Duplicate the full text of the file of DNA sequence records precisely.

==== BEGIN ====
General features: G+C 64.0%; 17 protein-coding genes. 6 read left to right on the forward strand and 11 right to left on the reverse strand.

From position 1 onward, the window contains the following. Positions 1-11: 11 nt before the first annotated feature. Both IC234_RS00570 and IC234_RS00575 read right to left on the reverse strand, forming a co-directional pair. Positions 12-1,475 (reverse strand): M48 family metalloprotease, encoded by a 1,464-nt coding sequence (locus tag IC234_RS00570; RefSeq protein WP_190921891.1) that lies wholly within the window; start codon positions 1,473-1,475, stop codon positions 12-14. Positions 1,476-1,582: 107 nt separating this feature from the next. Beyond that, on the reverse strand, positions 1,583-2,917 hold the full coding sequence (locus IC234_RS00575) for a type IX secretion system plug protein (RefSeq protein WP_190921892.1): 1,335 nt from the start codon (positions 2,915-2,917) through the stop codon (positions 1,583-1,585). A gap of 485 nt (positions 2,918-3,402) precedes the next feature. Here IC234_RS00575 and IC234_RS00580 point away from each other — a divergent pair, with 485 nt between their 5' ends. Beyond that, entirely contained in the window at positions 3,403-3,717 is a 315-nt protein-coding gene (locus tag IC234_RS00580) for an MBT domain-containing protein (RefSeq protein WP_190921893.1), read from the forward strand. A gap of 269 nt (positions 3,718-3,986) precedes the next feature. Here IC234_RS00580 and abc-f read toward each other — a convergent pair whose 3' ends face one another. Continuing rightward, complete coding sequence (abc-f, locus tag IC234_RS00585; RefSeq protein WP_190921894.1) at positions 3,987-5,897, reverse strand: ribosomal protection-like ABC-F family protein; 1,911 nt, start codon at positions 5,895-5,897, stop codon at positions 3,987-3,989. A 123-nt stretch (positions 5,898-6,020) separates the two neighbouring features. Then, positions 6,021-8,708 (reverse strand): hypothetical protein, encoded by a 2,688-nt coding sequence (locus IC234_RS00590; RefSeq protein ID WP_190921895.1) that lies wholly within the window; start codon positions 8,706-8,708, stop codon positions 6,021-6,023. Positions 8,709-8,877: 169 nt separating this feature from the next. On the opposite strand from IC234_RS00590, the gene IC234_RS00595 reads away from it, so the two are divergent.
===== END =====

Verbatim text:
General features: G+C 64.0%; 17 protein-coding genes. 6 read left to right on the forward strand and 11 right to left on the reverse strand.

From position 1 onward, the window contains the following. Positions 1-11: 11 nt before the first annotated feature. Both IC234_RS00570 and IC234_RS00575 read right to left on the reverse strand, forming a co-directional pair. Positions 12-1,475 (reverse strand): M48 family metalloprotease, encoded by a 1,464-nt coding sequence (locus tag IC234_RS00570; RefSeq protein WP_190921891.1) that lies wholly within the window; start codon positions 1,473-1,475, stop codon positions 12-14. Positions 1,476-1,582: 107 nt separating this feature from the next. Beyond that, on the reverse strand, positions 1,583-2,917 hold the full coding sequence (locus IC234_RS00575) for a type IX secretion system plug protein (RefSeq protein WP_190921892.1): 1,335 nt from the start codon (positions 2,915-2,917) through the stop codon (positions 1,583-1,585). A gap of 485 nt (positions 2,918-3,402) precedes the next feature. Here IC234_RS00575 and IC234_RS00580 point away from each other — a divergent pair, with 485 nt between their 5' ends. Beyond that, entirely contained in the window at positions 3,403-3,717 is a 315-nt protein-coding gene (locus tag IC234_RS00580) for an MBT domain-containing protein (RefSeq protein WP_190921893.1), read from the forward strand. A gap of 269 nt (positions 3,718-3,986) precedes the next feature. Here IC234_RS00580 and abc-f read toward each other — a convergent pair whose 3' ends face one another. Continuing rightward, complete coding sequence (abc-f, locus tag IC234_RS00585; RefSeq protein WP_190921894.1) at positions 3,987-5,897, reverse strand: ribosomal protection-like ABC-F family protein; 1,911 nt, start codon at positions 5,895-5,897, stop codon at positions 3,987-3,989. A 123-nt stretch (positions 5,898-6,020) separates the two neighbouring features. Then, positions 6,021-8,708 (reverse strand): hypothetical protein, encoded by a 2,688-nt coding sequence (locus IC234_RS00590; RefSeq protein ID WP_190921895.1) that lies wholly within the window; start codon positions 8,706-8,708, stop codon positions 6,021-6,023. Positions 8,709-8,877: 169 nt separating this feature from the next. On the opposite strand from IC234_RS00590, the gene IC234_RS00595 reads away from it, so the two are divergent.